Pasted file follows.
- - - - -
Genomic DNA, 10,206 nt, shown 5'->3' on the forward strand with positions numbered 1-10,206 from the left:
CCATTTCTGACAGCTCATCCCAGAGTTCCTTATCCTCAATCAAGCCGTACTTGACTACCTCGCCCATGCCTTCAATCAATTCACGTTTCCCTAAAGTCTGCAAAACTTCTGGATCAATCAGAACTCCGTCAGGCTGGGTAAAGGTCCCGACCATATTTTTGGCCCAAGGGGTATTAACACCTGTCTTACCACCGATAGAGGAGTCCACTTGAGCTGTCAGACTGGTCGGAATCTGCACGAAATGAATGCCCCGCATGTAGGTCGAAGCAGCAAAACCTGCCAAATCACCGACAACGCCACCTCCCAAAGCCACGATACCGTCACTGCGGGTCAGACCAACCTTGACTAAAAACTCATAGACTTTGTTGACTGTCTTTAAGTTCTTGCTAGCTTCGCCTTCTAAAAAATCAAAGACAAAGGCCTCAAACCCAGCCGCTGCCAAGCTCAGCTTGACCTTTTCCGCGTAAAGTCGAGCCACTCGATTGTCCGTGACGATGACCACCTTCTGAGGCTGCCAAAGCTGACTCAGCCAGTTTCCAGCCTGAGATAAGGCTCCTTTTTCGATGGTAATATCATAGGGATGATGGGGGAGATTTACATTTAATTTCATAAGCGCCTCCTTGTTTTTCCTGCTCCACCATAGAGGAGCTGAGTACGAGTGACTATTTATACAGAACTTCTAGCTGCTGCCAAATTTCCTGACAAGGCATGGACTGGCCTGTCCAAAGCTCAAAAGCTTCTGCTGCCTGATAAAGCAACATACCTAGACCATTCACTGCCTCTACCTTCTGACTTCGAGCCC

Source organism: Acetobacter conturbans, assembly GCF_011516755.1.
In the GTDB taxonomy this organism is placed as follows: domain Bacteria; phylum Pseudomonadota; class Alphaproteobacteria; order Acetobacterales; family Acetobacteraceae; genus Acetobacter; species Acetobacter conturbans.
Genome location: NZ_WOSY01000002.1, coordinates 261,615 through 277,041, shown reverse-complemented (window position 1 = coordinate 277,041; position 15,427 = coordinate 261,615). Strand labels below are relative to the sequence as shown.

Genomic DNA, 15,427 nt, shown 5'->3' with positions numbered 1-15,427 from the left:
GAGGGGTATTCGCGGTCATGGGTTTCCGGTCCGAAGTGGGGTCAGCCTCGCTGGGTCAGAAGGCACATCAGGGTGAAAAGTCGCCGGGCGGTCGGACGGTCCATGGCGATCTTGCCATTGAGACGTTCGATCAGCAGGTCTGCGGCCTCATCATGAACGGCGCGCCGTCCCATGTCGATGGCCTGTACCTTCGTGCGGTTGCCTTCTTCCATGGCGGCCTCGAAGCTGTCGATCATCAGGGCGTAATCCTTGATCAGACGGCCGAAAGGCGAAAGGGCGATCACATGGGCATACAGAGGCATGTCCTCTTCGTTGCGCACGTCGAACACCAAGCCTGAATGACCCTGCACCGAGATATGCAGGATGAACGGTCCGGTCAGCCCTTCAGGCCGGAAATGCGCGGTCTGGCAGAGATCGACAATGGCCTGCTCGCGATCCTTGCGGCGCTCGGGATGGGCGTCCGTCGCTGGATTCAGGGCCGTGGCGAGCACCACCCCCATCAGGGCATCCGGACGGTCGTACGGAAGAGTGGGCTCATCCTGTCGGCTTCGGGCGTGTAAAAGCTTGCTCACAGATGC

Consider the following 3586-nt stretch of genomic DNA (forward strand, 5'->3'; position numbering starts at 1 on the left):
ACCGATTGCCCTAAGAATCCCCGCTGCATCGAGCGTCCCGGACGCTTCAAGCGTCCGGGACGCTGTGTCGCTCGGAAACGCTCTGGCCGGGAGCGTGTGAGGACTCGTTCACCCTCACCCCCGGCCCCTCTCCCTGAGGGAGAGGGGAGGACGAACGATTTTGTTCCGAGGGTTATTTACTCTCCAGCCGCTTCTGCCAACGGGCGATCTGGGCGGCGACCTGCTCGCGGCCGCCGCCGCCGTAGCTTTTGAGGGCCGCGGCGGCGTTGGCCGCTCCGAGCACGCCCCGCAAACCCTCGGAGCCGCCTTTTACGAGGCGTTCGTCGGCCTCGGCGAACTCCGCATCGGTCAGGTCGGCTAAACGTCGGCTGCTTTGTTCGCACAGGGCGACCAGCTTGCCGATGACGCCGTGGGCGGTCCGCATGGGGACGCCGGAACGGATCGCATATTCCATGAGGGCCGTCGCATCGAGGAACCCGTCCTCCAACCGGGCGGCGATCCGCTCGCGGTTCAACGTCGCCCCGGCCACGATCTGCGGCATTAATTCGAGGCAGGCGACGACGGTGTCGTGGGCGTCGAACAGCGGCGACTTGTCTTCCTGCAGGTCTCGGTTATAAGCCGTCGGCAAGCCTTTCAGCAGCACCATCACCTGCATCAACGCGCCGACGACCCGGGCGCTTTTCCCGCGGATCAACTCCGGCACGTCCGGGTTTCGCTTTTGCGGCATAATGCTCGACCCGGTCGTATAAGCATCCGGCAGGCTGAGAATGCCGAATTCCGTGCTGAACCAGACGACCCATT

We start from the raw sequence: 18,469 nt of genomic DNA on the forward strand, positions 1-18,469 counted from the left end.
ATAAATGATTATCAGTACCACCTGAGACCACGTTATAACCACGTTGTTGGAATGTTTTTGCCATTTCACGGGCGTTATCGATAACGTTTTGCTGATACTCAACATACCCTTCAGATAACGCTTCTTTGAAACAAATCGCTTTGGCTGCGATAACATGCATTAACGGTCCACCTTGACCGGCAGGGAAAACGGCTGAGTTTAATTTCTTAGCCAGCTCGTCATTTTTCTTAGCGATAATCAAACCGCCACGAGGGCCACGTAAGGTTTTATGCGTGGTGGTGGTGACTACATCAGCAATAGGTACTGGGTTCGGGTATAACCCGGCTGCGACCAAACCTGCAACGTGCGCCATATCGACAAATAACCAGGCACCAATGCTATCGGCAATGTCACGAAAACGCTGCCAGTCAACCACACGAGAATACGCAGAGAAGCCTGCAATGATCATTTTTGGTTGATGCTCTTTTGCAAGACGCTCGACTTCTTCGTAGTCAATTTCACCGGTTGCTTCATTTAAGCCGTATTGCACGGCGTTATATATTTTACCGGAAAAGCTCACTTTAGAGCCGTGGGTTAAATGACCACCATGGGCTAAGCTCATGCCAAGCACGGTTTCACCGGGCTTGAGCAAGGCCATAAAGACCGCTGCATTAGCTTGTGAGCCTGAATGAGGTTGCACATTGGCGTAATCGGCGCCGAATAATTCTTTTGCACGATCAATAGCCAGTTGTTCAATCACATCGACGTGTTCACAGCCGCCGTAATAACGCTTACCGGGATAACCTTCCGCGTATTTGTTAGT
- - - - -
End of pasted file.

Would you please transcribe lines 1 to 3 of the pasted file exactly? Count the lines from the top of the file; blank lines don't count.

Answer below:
Genomic DNA, 10,206 nt, shown 5'->3' on the forward strand with positions numbered 1-10,206 from the left:
CCATTTCTGACAGCTCATCCCAGAGTTCCTTATCCTCAATCAAGCCGTACTTGACTACCTCGCCCATGCCTTCAATCAATTCACGTTTCCCTAAAGTCTGCAAAACTTCTGGATCAATCAGAACTCCGTCAGGCTGGGTAAAGGTCCCGACCATATTTTTGGCCCAAGGGGTATTAACACCTGTCTTACCACCGATAGAGGAGTCCACTTGAGCTGTCAGACTGGTCGGAATCTGCACGAAATGAATGCCCCGCATGTAGGTCGAAGCAGCAAAACCTGCCAAATCACCGACAACGCCACCTCCCAAAGCCACGATACCGTCACTGCGGGTCAGACCAACCTTGACTAAAAACTCATAGACTTTGTTGACTGTCTTTAAGTTCTTGCTAGCTTCGCCTTCTAAAAAATCAAAGACAAAGGCCTCAAACCCAGCCGCTGCCAAGCTCAGCTTGACCTTTTCCGCGTAAAGTCGAGCCACTCGATTGTCCGTGACGATGACCACCTTCTGAGGCTGCCAAAGCTGACTCAGCCAGTTTCCAGCCTGAGATAAGGCTCCTTTTTCGATGGTAATATCATAGGGATGATGGGGGAGATTTACATTTAATTTCATAAGCGCCTCCTTGTTTTTCCTGCTCCACCATAGAGGAGCTGAGTACGAGTGACTATTTATACAGAACTTCTAGCTGCTGCCAAATTTCCTGACAAGGCATGGACTGGCCTGTCCAAAGCTCAAAAGCTTCTGCTGCCTGATAAAGCAACATACCTAGACCATTCACTGCCTCTACCTTCTGACTTCGAGCCC

Source organism: Acetobacter conturbans, assembly GCF_011516755.1.